Thursday, September 25

Katie Couric interview

If you haven't seen the interview, well, you might want to save the time. It was so painfully awkward that I couldn't even finish watching it. I did, however, manage to pay attention long enough to hear this:
Couric: You’ve said, quote, “John McCain will reform the way Wall Street does business.” Other than supporting stricter regulations of Fannie Mae and Freddie Mac two years ago, can you give us any more example of his leading the charge for more oversight?

Palin: I think that the example that you just cited, with his warnings two years ago about Fannie and Freddie - that, that’s paramount. That’s more than a heck of a lot of other senators and representatives did for us.

Couric: But he’s been in Congress for 26 years. He’s been chairman of the powerful Commerce Committee. And he has almost always sided with less regulation, not more.

Palin: He’s also known as the maverick though, taking shots from his own party, and certainly taking shots from the other party. Trying to get people to understand what he’s been talking about - the need to reform government.

Couric: But can you give me any other concrete examples? Because I know you’ve said Barack Obama is a lot of talk and no action. Can you give me any other examples in his 26 years of John McCain truly taking a stand on this?

Palin: I can give you examples of things that John McCain has done, that has shown his foresight, his pragmatism, and his leadership abilities. And that is what America needs today.

Couric: I’m just going to ask you one more time - not to belabor the point. Specific examples in his 26 years of pushing for more regulation.

Palin: I’ll try to find you some and I’ll bring them to you.

The transcript doesn't show the Governor's awkward pauses nor does it portray either person's tone of voice, but you get the gist of the interview. I've never been a fan of Katie Couric, but I'm pleased she didn't let Gov. Palin get away with her non-answers. I'm appalled at how badly Gov. Palin handled it.

What planet are these people on? Sen. McCain pulling some wild stunt with tomorrow's debate (I'm kind of hoping Sen. Obama ends up on national TV alone with Jim Lehrer, wouldn't that be bizarre?) and dashing back to Washington to try and blow up whatever agreement Sen. Dodd and Rep. Frank had worked out with their minority counterparts on their committees. Gov. Palin looking like some sort of political robot being asked questions outside its parameters (why the hell didn't her campaign staff prepare her for such an obvious question?) It's all rather surreal. Is this the proverbial "October Surprise" a week early? Or are even greater levels of insanity yet to come?

Wait .. don't answer that. Silly question. Of course there are greater levels of insanity on the way. The question should be, how far from reality can this campaign possibly go?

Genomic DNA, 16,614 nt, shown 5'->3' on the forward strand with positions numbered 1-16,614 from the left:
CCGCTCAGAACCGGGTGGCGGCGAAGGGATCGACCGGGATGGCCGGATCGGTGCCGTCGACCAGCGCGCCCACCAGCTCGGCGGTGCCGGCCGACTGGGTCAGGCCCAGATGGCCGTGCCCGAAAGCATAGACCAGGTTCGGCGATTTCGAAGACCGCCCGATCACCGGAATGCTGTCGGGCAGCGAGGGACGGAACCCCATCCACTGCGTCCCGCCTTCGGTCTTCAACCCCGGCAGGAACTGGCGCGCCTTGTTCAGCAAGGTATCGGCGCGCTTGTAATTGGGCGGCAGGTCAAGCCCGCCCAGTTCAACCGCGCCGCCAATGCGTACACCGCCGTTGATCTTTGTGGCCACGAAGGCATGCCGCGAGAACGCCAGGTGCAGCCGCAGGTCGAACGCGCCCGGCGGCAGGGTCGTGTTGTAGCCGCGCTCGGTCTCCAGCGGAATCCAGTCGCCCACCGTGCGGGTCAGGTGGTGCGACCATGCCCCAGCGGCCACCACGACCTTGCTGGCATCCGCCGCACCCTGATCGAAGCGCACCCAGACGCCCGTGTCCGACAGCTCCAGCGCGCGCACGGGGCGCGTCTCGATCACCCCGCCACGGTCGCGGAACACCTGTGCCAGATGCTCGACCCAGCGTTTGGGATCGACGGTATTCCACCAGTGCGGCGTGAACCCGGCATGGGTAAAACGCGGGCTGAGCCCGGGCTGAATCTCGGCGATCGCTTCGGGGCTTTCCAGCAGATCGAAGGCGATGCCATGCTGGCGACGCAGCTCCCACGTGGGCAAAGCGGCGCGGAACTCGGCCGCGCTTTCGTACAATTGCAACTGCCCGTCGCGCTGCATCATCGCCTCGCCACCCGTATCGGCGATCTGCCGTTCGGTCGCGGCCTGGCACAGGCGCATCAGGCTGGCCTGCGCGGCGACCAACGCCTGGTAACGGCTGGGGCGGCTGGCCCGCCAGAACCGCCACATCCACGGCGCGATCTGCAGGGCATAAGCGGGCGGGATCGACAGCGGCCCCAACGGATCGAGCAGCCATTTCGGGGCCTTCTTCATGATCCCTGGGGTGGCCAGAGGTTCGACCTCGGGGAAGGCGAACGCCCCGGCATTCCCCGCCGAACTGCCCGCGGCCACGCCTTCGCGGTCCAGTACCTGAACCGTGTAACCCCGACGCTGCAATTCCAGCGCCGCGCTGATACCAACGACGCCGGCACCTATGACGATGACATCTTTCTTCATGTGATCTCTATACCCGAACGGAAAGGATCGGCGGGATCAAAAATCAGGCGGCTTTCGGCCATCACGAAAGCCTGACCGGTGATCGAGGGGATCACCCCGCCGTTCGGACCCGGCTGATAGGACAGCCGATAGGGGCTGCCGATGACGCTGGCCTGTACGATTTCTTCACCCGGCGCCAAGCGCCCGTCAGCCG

Friday, September 19

Open mouth, insert foot

CNN: Palin's transparency proposal already exists in D.C.
There’s just one problem with proposing to put the federal checkbook online – somebody’s already done it. His name is Barack Obama.

Schadenfreude aside, this does bother me on a couple of levels:
  1. "Checkbook"? Trivializing something as astoundingly-complex as federal spending by calling it a "checkbook" worries me. The executive Office of Budget and Management alone has 500 employees, the Congresional Government Accountability Office has 3,100 staff, never mind the countless smaller offices and commissions tasked with tracking federal spending. Trivializing something so massively complex that it requires thousands of people to track as a "checkbook" strikes me as astoundingly naive at best, and more likely disingenuous attempt to claim "transparency" as her own.
  2. How could the campaign not have known what Gov. Palin was talking about had already passed into law? Sen. Obama and Sen. McCain were co-sponsors of the bill! Again, I have to wonder if this is just shocking ignorance, or failed attempt at seizing someone else's idea for her own?

Wednesday, September 17


This story is a prime example of why I have such a hard time trusting most Christian churches. I know there are millions of churches in the world that are flawlessly ethical and beneficial - I've been to services at a few - but the minuscule minority whose brainwashing and zealotry are cranking out so-called "Christian soldiers" as bad as any so-called "jihadist" scare the living crap out of me.

The fundamental business of the country ...

The fundamental business of the country, that is the production and distribution of commodities, is on a sound and prosperous basis.

A McCain campaign speech? No, it was said almost exactly 69 years ago by President Herbert Hoover on October 25, 1929

George Santayana's wisdom shows its power once more - Those who cannot remember the past are condemned to repeat it.

Tuesday, September 16

Bridge to Nowhere^H^H^H^H^H Wasilla

Palin supports $600 million 'other' bridge project
ANCHORAGE, Alaska - Gov. Sarah Palin may eventually have said "no thanks" to a federally funded Bridge to Nowhere.

But a bridge to her hometown of Wasilla, that's a different story.

A $600 million bridge and highway project to link Alaska's largest city to Palin's town of 7,000 residents is moving full speed ahead, despite concerns the bridge could worsen some commuting and threaten a population of beluga whales.

Just what is the FDA's recommended daily allowance of hypocrisy?

If this is strong ....

So, Sen. McCain, do you read the New York Times? What about the Wall Street Journal? Or watch or listen to just about any broadcast news source? Apparently not, since just this morning you were on the stump claiming the "foundations of the economy are strong".


Then you were claiming we need to end the "greed" of the financial markets. Umm, Senator? Just what do you think the incentive is in capitalism? I'll give you two guesses. And the first one doesn't count.

I won't even try to properly address the hypocrisy of a nominee from the party whose policies have proven time and time again sided with corporate interests and maximizing profit over healthy and sustainable business practices.